Audit Failure – Yet Another Solution Looking For a Problem to Solve!


When was the last time you heard of a real live audit failure? I mean an Enron or WorldCom? Remember, Enron occurred in 2001 and Sarbanes Oxley was passed in 2002. You’re right if you say, you can’t remember the last one. Maybe it’s time to declare victory and move on.

Not so fast says Floyd Norris of the New York Times.

In his October 25th article entitled Accounting World, Still Resisting Sunlight, Mr. Norris reverts to the old tactic of the critic – if you don’t agree with me, I’ll question your integrity. So it is here. Mr. Norris is accusing the profession of “contempt” for those “who should yield to their superior judgment.” Never mind it is well within their rights to do so. After all, they may be correct!

This is all about the more recent idea that audit failures – assuming we ever have another one – would be avoided if only the individual partners sign off on the report rather the firm of which they are members. He cites as evidence partners who, having been found negligent and suspended from serving registrants, are still with their firms. This, he trivializes as the firm “standing by their man.” Rather than what, shooting them in the parking lot? Having not publicly shot them causes Mr. Norris to question the “culture” of the firms. What does this have to do with who signs the report?

He further cites Deloitte being sanctioned by the PCAOB for not responding to their audit deficiencies as further support. I’m not defending Deloitte from its duty of response to the oversight of the PCAOB. Being criticized for lack of response is appropriate, but, again, what does this have to do with who signs the report? Mr. Norris has apparently concluded that none of this would have happened if the partner had signed the report individually instead of on behalf of the firm.

And what is the evidence? Deloitte makes the obvious point:

“… we are not aware of evidence showing that disclosing an engagement partner’s name in the audit would increase the partner’s sense of accountability or that it would cause the engagement partner to exercise greater care in performing the audit.”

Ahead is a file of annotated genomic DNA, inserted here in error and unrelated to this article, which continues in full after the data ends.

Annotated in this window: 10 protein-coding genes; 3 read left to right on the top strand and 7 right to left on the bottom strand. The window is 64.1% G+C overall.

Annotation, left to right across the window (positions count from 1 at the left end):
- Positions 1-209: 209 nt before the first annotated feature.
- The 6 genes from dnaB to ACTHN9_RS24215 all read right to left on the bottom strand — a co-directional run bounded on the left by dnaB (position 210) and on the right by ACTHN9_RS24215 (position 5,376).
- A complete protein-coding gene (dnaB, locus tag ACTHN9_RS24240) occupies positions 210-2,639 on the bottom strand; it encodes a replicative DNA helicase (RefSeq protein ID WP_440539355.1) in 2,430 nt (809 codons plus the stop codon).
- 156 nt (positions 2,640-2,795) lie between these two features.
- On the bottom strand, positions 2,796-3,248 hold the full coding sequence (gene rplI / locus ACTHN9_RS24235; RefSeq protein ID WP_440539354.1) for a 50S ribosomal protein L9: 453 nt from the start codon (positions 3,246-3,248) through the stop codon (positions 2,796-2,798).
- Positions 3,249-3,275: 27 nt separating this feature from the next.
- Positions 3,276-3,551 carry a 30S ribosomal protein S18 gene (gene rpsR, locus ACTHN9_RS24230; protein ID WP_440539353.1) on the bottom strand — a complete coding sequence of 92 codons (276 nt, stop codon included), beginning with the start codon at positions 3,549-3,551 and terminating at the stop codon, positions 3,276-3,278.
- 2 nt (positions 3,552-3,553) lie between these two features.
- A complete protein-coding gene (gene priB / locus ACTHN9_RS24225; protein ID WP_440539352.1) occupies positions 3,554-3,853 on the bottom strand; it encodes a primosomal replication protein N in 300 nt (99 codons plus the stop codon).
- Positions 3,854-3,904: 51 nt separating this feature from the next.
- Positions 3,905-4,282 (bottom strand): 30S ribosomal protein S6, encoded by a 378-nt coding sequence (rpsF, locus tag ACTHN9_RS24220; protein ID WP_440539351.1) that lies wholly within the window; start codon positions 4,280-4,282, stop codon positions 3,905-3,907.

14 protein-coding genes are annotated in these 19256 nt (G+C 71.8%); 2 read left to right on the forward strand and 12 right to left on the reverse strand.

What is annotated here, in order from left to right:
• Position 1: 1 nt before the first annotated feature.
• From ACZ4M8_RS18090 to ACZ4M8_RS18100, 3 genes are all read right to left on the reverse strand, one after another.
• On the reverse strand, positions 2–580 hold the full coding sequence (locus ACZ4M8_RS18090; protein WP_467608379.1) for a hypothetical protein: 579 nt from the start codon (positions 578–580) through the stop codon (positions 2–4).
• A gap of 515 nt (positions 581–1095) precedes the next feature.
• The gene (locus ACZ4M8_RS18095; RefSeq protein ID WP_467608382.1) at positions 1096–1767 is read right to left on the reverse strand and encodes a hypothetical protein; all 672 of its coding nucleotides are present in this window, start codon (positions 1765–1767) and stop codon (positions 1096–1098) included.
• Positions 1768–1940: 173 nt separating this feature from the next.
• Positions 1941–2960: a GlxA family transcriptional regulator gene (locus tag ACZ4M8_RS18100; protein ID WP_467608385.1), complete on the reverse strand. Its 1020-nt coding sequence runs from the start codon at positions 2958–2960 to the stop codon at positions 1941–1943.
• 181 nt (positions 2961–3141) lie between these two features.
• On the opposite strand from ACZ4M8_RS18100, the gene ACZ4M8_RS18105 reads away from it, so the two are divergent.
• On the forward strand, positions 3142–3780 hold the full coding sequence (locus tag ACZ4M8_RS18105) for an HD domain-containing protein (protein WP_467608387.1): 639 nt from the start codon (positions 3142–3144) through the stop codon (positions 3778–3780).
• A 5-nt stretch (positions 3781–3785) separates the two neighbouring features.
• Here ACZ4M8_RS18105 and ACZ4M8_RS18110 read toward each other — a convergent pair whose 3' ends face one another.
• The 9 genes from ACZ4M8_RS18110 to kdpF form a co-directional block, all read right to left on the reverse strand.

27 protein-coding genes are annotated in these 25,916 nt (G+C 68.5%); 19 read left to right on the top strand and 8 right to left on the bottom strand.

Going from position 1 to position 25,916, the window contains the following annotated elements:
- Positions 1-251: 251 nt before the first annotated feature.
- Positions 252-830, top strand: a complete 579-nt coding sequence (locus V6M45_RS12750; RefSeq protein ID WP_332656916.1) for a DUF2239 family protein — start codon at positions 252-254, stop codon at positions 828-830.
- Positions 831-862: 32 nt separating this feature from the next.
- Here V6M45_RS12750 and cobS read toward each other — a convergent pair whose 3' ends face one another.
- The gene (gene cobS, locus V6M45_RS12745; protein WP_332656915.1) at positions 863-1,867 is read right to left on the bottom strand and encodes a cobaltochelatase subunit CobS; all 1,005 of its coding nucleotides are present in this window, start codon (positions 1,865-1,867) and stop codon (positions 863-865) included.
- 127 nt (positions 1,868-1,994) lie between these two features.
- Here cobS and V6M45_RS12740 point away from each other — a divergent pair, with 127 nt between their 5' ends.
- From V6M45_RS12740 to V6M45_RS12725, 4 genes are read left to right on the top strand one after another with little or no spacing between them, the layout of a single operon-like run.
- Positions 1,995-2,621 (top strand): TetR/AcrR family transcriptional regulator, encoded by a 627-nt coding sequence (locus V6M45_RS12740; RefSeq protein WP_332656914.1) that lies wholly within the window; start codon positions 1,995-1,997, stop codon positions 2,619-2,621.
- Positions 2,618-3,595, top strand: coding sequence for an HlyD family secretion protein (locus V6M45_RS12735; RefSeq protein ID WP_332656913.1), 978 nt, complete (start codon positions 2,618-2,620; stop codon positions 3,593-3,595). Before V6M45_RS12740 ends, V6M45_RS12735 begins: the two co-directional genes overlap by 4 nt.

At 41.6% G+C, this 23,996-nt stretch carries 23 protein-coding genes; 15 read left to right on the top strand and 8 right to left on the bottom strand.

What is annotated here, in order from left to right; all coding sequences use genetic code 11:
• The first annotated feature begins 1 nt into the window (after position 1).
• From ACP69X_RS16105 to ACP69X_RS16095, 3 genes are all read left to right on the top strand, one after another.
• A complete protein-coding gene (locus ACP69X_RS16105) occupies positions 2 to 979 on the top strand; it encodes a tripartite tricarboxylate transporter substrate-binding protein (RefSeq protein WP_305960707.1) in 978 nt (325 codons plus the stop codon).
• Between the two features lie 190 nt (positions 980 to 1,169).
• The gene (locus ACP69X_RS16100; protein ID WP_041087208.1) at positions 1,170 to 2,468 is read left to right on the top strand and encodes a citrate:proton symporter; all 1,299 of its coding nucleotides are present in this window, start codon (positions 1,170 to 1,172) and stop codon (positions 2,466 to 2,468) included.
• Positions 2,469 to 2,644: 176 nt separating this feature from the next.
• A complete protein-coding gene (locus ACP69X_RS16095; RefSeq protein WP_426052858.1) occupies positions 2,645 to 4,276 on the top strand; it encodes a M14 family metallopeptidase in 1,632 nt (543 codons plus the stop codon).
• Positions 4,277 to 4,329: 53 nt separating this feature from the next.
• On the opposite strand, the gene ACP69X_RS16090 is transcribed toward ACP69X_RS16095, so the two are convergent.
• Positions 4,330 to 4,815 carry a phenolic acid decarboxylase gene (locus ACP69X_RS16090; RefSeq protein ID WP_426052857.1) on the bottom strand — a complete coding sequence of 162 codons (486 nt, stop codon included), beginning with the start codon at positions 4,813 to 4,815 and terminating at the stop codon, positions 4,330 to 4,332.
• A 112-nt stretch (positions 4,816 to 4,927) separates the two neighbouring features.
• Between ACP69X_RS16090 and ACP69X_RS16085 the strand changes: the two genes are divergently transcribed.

“Aha!” declares Mr. Norris. “Now there is such evidence!” Once more the academics have come to the rescue. He cites as evidence a study done in the UK that showed that more audit reports were qualified on companies after the partner was obligated to sign personally than were qualified before. Not only that, but the partners were “less likely to sign off on audits with managed earnings.” They were? How, it is left unsaid, could they possibly have determined that? And even if they did, how could they attribute that to the personal signature?

Wait, there is more. Another academic study has found that audits in Sweden, where partners must sign personally have become subject to “more aggressive accounting and conservatism” over the years. Again, how did they determine that and even if they did, how did they determine that personal signature was responsible? The implication is that somehow the auditor is going to be more professional and risk averse if he or she is signing personally? That defies logic. Where is the evidence to support that? As it is now, a significant deficiency in an audit is a career impacting event for the engagement partner. How much more incentive do they need?

Not surprisingly, the profession is trying to place this in perspective. First, they say, it is the firm that counts and not the partner. And, second, it is the quality control process that is critical, irrespective of who signs.

It is this last point that counts. As a leader of an accounting firm, am I going to somehow assume that since the partner is now signing personally, he or she is going to be immune from the risk of error in judgment inherent in the audit process? Or, that somehow, they are going to “try harder?” If I am naïve enough to do so, it would be my judgment called into question – not that of an individual audit partners.

Having spent most of my professional life involved in protecting our firm, our clients and our individual partners from the risk of audit error, I am of the opinion that virtually all audit failures are a function of fundamentally good people making mistakes that were not detected or corrected timely by the internal control process.

So, let’s forget the knee jerk, silver bullet answers and focus on what counts – the selection, training, supervision and monitoring of the audit partner and attention to the comprehensive system of internal control that protect all concerned from the risks inherent in the audit process.

That may not sell newspapers, but that is the reality of risk management in the audit profession.

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